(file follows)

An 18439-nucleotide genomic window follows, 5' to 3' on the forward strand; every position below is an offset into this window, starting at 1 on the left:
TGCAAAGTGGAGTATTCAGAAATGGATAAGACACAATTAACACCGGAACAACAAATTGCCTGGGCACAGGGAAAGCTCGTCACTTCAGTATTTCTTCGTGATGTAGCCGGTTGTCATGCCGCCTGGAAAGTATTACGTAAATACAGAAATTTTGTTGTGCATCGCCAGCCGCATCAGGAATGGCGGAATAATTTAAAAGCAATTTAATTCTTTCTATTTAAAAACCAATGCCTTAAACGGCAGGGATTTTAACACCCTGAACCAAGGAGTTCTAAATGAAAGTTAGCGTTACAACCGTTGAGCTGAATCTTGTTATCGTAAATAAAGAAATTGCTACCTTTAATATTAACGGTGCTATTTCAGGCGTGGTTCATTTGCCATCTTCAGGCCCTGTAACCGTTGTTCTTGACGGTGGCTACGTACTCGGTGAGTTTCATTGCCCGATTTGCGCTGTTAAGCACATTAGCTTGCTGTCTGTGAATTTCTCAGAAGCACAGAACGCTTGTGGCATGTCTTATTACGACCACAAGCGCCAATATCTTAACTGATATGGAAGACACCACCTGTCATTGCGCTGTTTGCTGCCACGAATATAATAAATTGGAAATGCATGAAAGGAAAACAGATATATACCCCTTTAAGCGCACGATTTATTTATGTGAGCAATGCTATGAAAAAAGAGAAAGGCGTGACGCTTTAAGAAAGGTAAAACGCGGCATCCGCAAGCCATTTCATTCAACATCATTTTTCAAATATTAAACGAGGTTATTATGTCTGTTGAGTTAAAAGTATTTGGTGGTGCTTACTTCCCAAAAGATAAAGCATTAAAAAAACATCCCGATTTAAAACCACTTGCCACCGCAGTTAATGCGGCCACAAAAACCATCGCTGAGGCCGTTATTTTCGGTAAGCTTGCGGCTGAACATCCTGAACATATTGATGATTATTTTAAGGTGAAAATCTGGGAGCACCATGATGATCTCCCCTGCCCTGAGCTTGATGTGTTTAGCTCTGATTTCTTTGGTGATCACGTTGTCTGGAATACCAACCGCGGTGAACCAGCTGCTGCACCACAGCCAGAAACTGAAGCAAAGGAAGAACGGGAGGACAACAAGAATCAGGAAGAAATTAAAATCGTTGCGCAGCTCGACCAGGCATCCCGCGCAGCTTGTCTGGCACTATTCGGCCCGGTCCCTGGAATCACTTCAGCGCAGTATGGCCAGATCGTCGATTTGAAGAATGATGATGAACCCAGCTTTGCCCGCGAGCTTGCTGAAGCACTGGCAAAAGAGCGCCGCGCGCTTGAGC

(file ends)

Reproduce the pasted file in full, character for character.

An 18439-nucleotide genomic window follows, 5' to 3' on the forward strand; every position below is an offset into this window, starting at 1 on the left:
TGCAAAGTGGAGTATTCAGAAATGGATAAGACACAATTAACACCGGAACAACAAATTGCCTGGGCACAGGGAAAGCTCGTCACTTCAGTATTTCTTCGTGATGTAGCCGGTTGTCATGCCGCCTGGAAAGTATTACGTAAATACAGAAATTTTGTTGTGCATCGCCAGCCGCATCAGGAATGGCGGAATAATTTAAAAGCAATTTAATTCTTTCTATTTAAAAACCAATGCCTTAAACGGCAGGGATTTTAACACCCTGAACCAAGGAGTTCTAAATGAAAGTTAGCGTTACAACCGTTGAGCTGAATCTTGTTATCGTAAATAAAGAAATTGCTACCTTTAATATTAACGGTGCTATTTCAGGCGTGGTTCATTTGCCATCTTCAGGCCCTGTAACCGTTGTTCTTGACGGTGGCTACGTACTCGGTGAGTTTCATTGCCCGATTTGCGCTGTTAAGCACATTAGCTTGCTGTCTGTGAATTTCTCAGAAGCACAGAACGCTTGTGGCATGTCTTATTACGACCACAAGCGCCAATATCTTAACTGATATGGAAGACACCACCTGTCATTGCGCTGTTTGCTGCCACGAATATAATAAATTGGAAATGCATGAAAGGAAAACAGATATATACCCCTTTAAGCGCACGATTTATTTATGTGAGCAATGCTATGAAAAAAGAGAAAGGCGTGACGCTTTAAGAAAGGTAAAACGCGGCATCCGCAAGCCATTTCATTCAACATCATTTTTCAAATATTAAACGAGGTTATTATGTCTGTTGAGTTAAAAGTATTTGGTGGTGCTTACTTCCCAAAAGATAAAGCATTAAAAAAACATCCCGATTTAAAACCACTTGCCACCGCAGTTAATGCGGCCACAAAAACCATCGCTGAGGCCGTTATTTTCGGTAAGCTTGCGGCTGAACATCCTGAACATATTGATGATTATTTTAAGGTGAAAATCTGGGAGCACCATGATGATCTCCCCTGCCCTGAGCTTGATGTGTTTAGCTCTGATTTCTTTGGTGATCACGTTGTCTGGAATACCAACCGCGGTGAACCAGCTGCTGCACCACAGCCAGAAACTGAAGCAAAGGAAGAACGGGAGGACAACAAGAATCAGGAAGAAATTAAAATCGTTGCGCAGCTCGACCAGGCATCCCGCGCAGCTTGTCTGGCACTATTCGGCCCGGTCCCTGGAATCACTTCAGCGCAGTATGGCCAGATCGTCGATTTGAAGAATGATGATGAACCCAGCTTTGCCCGCGAGCTTGCTGAAGCACTGGCAAAAGAGCGCCGCGCGCTTGAGC